Adrift on a plank in the ocean, a woman finds she prefers solitude on the water to the hypocrisy of life on earth.
Plank is a poetic drama by John Greiner-Ferris that mashes Darwin's theory of the origin of life into our current political quandary and determines that the human race might be better off adrift at sea. Now in its world premiere production at Boston Center for the Arts, the play, by the newly formed Alley Cat Theater, sets down uneasily onstage as an odyssey of magical realism that meanders from ocean to land to mirror the difficulties of the first fish that washed ashore countless eons ago. If you can imagine sitting for two hours to watch the tides ebb and flow, you might come close to the experience of this evening in the theater.
The play opens with a woman adrift on a plank of wood. Potpee (Poornima Kirby) finds herself buffeted by waves, fishes, and seaweed, personified by four actors — Liz Adams, Sydney Grant, Fray Cordero, and Adam Lokken — who reel and tumble around her. The ensemble also provides companionship of a sort, even passing her a book (Moby Dick) and a Coke and half-sandwich for her lunch.
Potpee (which, according to the playwright, is an acronym for "Person on the Plank") speaks aloud, questioning her existence and the eternal condition of self as time passes, perhaps many days and nights, before she ultimately winds up on land. She is barefoot and bedraggled, unlike the two women who come to her rescue: Mercedes (Adams), a vigorous, loud-mouthed woman of conviction and morality, and the naïve child Thimble (Grant), both actors transformed from ocean folk into members of contemporary society. Mercedes is dressed in military-looking red, white, and blue as a reminder of a certain powerful member of the current White House staff, and carries an official clipboard in her flag-embellished purse. She and Thimble are clutching cellphones.
During their private conversations together, Potpee recognizes a kindred spirit in Thimble, who questions the rules and regulations spouted by Mercedes, although the younger woman tries to resist probing questions. Rather than returning dust to dust, the playwright prefers to end the play according to Darwin, but with a surprise punch.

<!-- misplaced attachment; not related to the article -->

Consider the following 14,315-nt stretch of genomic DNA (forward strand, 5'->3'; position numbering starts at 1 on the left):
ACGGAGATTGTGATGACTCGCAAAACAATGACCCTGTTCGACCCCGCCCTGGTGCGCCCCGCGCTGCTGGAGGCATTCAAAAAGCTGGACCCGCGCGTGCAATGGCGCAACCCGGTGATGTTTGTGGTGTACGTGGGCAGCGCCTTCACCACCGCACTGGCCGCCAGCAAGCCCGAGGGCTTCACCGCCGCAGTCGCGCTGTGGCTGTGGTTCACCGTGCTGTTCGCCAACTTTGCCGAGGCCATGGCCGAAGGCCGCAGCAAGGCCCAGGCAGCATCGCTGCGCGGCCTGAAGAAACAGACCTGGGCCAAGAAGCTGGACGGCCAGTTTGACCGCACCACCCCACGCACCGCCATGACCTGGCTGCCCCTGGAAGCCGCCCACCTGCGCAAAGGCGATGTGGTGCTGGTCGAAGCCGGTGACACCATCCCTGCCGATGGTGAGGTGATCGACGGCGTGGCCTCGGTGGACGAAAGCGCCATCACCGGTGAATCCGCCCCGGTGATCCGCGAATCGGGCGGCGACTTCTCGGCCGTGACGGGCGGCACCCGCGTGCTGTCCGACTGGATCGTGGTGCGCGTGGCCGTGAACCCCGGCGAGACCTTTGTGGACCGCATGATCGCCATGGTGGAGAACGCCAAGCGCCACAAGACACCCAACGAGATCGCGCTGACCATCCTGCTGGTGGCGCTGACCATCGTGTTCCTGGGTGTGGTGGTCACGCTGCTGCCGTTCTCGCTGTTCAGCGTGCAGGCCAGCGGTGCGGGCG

Director Megan Schy Gleeson has framed the story in physical action, wrapping the scenes on the ocean in modern dance movement, seemingly relying on the devised theater style for the ensemble's help with improvisation. Throughout the watery scenes, the cast physically responds to the action with a fluid, repetitive motion that mimics the sea.
Kirby as Potpee is a mesmerizing presence, enhanced by her large, expressive eyes. She is onstage for the entire production. Since there is no exposition to explain her predicament, she is forced to play the character as more of a metaphor. But Kirby manages to endow Potpee with emotions, fears, visible shivers, and an uncertain balance that suggest a reality to the metaphysical discussion. As a foil to the increasingly dismayed Potpee, Adams as Mercedes comes on too strong in her role, especially in the confines of the small theater space.
The design team — which consists of scenic designer, JiYoung Han, Barbara Craig, creator of the lighting and projections, sound designer, Ned Singh, and composers Peter Warren and Matt Somalis — are the heroes of the production. Together, they have provided a beautiful and evocative environment of ocean, sky, and land. The way in which they physically establish the passage of time within all of these elements captures the playwright's intentions more fully than the often fuzzy philosophy of the dialogue.
Plank might appeal to viewers with a tolerance for the contemplation of reading a book or savoring the imagery of a poem, but it is not yet a robust theatrical experience. However, that's not to deny the warranted fears for our nation that Greiner-Ferris expresses in the play, worries we should all share about Mother Nature's rampage because of our careless stewardship of the planet.